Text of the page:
Thursday, July 08, 2004

Knee-Jerk Oppositionalism

Political discourse is unavoidably polemical. The zoon politikon must needs be a zoon polemikon. ‘Polemical’ is from the Greek polemos, war, strife. According to Heraclitus the Obscure of Ephesus, strife is the father of all: polemos panton men pater esti... (Fr. 53) Politics is polemical because it is a form of warfare: the point is to defeat the opponent and remove him from power, whether or not one can rationally persuade him of what one takes to be the truth. It is practical rather than theoretical in that the aim is to implement the truth rather than contemplate it. Implementation, however, requires that one get one’s hands on the levers of power. Von Clausewitz held that war is politics pursued by other means. But what I will call the converse-Clausewitz principle holds equally: politics is war pursued by other means.

That being understood, we ought nevertheless to avoid knee-jerk oppositionalism in our polemics. We should make our polemics as philosophical as possible. Confronted with a thesis, the knee-jerk oppositionalist merely asserts the contradictory. Better is a concessive move whereby one defuses the opponent’s thesis and shifts the debate onto ground more favorable to oneself. Herewith, four examples.

1. Liberal: “Bush is stupid!” Conservative: “No he’s not!” Here it is the conservative who plays the part of the knee-jerk oppositionalist. He should just concede that Bush lacks the sort of verbal intelligence that we intellectual types prize. But although Dubya cannot rub a subject and a verb together and come up with a sentence, he has attributes more important for a CEO, namely, courage, resoluteness, and moral clarity. Like Reagan, he sends the right signals to the bad guys: Don’t mess with the USA. Jimmy Carter, for all his excellence as sunday school teacher, sends the wrong signal: you may do as you like while I scruple, hand-wring, and vacillate.

2. Jesse Ventura: “Religion is for the weak!” Religionist: “No it’s not!” Such knee-jerk opposition avails nothing. Ventura is in fact right. What Ventura doesn’t appreciate, however, is that we are all weak. The correct response to Jesse the Body is not one of diametrical opposition but one of ju-jitsu-like concession. We are all weak relative to a standard of true strength. We are weak in body, in mind, in will. We vacillate in our affections. A body that can lose its strength in a split-second due to a brain aneurysm, say, is only relatively, contingently, and temporarily strong. Such strength is nothing to brag about. Or is Ventura’s strength so awesome that it is proof against every contingency? Can he maintain it indefinitely? Is he causa sui? If not, then why is he so proud of his prowess? The great religions teach the simple truth about our weak and indigent condition. (Whether these religions provide a genuine solution to it is another question.) The proper counter to Ventura is to point out to him that the sense in which he thinks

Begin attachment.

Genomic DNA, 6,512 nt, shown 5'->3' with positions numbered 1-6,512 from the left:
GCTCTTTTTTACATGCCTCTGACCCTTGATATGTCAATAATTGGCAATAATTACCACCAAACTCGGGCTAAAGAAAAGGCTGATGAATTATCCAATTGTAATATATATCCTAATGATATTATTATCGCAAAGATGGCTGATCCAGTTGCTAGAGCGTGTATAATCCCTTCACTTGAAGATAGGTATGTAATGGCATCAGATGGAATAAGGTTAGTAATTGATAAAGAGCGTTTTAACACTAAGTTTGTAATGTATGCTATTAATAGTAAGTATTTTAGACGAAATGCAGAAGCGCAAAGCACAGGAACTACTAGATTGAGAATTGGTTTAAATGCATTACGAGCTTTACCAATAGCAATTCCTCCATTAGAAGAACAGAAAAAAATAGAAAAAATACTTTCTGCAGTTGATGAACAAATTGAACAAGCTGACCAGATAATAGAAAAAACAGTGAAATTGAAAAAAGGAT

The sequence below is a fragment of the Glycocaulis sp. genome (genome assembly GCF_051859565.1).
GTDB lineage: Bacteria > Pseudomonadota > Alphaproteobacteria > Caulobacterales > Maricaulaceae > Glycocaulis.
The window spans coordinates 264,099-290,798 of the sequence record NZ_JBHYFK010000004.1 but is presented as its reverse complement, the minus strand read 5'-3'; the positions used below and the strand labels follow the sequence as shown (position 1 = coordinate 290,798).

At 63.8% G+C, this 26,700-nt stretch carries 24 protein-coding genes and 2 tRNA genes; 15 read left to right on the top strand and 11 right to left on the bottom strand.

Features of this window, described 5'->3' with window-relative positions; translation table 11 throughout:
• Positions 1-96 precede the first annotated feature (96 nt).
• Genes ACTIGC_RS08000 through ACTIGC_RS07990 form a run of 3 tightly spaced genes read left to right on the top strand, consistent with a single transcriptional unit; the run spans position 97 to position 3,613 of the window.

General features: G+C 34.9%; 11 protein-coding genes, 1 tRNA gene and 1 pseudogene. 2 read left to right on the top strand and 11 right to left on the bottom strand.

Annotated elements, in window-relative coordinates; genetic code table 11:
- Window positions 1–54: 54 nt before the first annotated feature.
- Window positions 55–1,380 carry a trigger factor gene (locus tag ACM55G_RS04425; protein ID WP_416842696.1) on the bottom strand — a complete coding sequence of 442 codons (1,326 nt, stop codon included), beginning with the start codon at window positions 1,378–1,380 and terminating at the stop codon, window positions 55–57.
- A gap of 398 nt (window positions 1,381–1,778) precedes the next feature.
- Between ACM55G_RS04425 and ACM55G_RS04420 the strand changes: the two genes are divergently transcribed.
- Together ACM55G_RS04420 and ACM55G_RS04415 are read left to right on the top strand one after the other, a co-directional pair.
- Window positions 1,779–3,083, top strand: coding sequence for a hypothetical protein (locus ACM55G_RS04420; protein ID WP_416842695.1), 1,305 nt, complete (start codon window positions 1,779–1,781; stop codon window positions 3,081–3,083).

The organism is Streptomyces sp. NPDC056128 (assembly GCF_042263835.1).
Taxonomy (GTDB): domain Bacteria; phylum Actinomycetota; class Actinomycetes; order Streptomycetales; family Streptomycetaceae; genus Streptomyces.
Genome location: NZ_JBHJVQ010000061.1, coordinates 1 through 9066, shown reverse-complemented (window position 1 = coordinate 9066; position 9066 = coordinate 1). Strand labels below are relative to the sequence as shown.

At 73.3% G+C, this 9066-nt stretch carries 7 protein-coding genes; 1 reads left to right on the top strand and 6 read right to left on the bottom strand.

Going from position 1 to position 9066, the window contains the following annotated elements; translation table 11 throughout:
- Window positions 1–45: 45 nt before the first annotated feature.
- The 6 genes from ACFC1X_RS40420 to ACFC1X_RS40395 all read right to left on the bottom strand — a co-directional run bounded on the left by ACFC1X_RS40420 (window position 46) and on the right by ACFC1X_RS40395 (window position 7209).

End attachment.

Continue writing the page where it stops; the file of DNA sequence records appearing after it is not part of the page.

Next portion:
that religious people are weak is not the sense in which they know that we are all weak. Religion is not a projection of the merely contingent weakness of some of us, but a sober recognition of the necessary weakness of all of us. Religion doesn’t exist to make good the deficiencies that we can and must make good by our own efforts, but to ameliorate the deep-going deficiencies that none of us can ameliorate individually or collectively.

3. Conservative: “Political Correctness exists.” Liberal: “No it doesn’t.” Here it is the liberal who goes into boneheaded opposition. What chutzpah to deny what self-evidently exists! One may as well deny the existence of conservative talk show hosts. The liberal would be better advised to take the concessive tack and say, yes, there is PC, but conservatives have their brand of PC too. This is response is ultimately no good, but at least it doesn’t earn the liberal the label of contrarian reality-denier.

4. Conservative: “The elite media outlets tilt toward the Left.” Liberal: “No they don’t!” A better strategy for liberals would be to say, “Yes, but we like it that way.” Or: “The elite outlets don’t tilt far enough to the Left for our taste.” Or: “Yes, but you conservatives have your own somewhat less than elite outlets, and some of them are threatening to become elite.”